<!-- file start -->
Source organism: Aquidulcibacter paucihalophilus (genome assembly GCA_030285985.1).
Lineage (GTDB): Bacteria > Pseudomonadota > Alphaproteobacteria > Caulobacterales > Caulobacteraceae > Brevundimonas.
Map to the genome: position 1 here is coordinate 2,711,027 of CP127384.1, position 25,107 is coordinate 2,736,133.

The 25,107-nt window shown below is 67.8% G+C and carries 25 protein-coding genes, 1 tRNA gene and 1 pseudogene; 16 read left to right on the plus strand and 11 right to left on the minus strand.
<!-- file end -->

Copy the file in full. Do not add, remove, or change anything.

Source organism: Aquidulcibacter paucihalophilus (genome assembly GCA_030285985.1).
Lineage (GTDB): Bacteria > Pseudomonadota > Alphaproteobacteria > Caulobacterales > Caulobacteraceae > Brevundimonas.
Map to the genome: position 1 here is coordinate 2,711,027 of CP127384.1, position 25,107 is coordinate 2,736,133.

The 25,107-nt window shown below is 67.8% G+C and carries 25 protein-coding genes, 1 tRNA gene and 1 pseudogene; 16 read left to right on the plus strand and 11 right to left on the minus strand.